If you’re unsure of the discussion topic or how to appropriately engage in conversation on the discussion board, feel free to ask questions. Send an email to your instructor or ask a classmate sooner rather than later if you’re unclear on the rules, as it may save you time and energy. There’s a good chance that you will ask a question that another student has.
Provide Evidence to Support Your Opinions
Every opinion on a discussion board matters, even those that may be against the status quo or, at the very least, out of the ordinary. If you’re going to express an opinion, it’s always best to provide evidence to support that opinion. If someone asks for clarification on a point you made and you don’t have evidence to back it up, things could get awkward.
Try Not to Dominate, and Please Be Polite
Your thoughts are valuable, and discussion boards are there for you to share your thoughts. Even though you may be very confident in your stance or argument, overwhelming a discussion board by responding to every other student’s statement or commenting at length on every post you may disagree with can be off-putting for those who may have a more difficult time expressing themselves.
Every time you turn on the news or scroll down to the comments section of articles and blog posts, you’ll get a taste of heated arguments. It’s no coincidence that confrontation becomes easier when you’re not physically in front of the person with whom you disagree — psychologists call this “the online disinhibition effect.” While occasional differences in opinion between students or instructors are inevitable, discussion boards are not the place to engage in lengthy back-and-forths.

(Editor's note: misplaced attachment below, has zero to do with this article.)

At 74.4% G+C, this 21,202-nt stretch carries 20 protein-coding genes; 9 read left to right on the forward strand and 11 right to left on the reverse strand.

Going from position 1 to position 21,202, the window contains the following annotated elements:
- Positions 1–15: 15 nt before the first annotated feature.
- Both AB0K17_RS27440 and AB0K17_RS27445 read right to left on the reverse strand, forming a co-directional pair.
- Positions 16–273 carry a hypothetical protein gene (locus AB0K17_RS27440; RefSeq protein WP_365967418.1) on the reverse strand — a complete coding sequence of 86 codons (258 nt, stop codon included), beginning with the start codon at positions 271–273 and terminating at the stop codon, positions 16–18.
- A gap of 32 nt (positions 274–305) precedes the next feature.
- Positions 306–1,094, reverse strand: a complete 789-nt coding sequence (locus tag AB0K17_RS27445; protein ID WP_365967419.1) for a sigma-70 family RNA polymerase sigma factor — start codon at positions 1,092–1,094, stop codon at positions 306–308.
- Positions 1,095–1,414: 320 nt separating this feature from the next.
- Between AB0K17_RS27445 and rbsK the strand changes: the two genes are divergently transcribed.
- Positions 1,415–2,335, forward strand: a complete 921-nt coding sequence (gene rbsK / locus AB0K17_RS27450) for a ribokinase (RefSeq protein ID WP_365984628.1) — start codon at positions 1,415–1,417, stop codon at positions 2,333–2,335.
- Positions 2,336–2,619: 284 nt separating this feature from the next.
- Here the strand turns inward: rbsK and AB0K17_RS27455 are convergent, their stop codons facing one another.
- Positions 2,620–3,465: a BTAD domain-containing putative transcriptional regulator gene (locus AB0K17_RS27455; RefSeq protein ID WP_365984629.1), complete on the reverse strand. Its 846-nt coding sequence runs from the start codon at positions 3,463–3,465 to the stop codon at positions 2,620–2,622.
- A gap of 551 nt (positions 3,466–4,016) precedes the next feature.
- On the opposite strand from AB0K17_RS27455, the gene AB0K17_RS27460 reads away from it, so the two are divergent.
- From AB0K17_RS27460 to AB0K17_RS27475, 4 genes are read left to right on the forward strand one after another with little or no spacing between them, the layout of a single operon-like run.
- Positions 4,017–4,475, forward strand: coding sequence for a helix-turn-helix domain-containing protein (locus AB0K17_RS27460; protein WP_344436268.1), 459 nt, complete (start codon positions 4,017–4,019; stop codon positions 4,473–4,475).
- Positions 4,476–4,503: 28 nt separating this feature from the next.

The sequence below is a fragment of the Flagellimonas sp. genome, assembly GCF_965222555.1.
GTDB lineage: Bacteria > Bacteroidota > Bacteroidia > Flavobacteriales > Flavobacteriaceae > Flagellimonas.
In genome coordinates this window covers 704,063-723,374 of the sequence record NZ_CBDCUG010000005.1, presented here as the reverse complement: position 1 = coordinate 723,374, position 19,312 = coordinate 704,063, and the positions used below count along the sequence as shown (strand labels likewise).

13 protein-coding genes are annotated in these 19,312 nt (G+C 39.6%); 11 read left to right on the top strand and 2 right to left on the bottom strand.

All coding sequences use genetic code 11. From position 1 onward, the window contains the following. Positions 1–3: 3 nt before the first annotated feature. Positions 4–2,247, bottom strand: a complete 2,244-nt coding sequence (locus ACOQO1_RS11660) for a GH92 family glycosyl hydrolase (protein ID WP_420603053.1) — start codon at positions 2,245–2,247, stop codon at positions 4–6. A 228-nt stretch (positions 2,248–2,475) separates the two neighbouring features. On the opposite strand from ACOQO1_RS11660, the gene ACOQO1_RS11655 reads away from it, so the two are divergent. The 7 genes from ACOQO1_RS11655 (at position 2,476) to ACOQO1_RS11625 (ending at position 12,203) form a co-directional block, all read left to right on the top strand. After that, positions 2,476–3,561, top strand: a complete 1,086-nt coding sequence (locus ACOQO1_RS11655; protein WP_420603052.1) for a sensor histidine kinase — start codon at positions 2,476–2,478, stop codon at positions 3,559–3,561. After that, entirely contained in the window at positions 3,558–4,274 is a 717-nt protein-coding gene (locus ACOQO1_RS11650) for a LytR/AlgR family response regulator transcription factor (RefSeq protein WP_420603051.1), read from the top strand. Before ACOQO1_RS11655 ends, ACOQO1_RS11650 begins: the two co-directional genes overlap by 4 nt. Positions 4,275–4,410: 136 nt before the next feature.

Tone Down the Language
It goes almost without saying that discussions for class have different rules of etiquette than discussions you have with your friends and family. We’re not saying that you must be prim and proper at all times, but the use of foul language is prohibited on discussion boards.
Discussion boards are an integral part of the online education model, and at CSU-Global, we’re proud to foster spaces for students to engage in healthy online discourse. As online education grows in popularity , discussion boards will become all the more common as forums for learning and conversation.
The CSU-Global staff continually researches topics that are of interest to CSU-Global students. Our goal is to support student success and learning outcomes.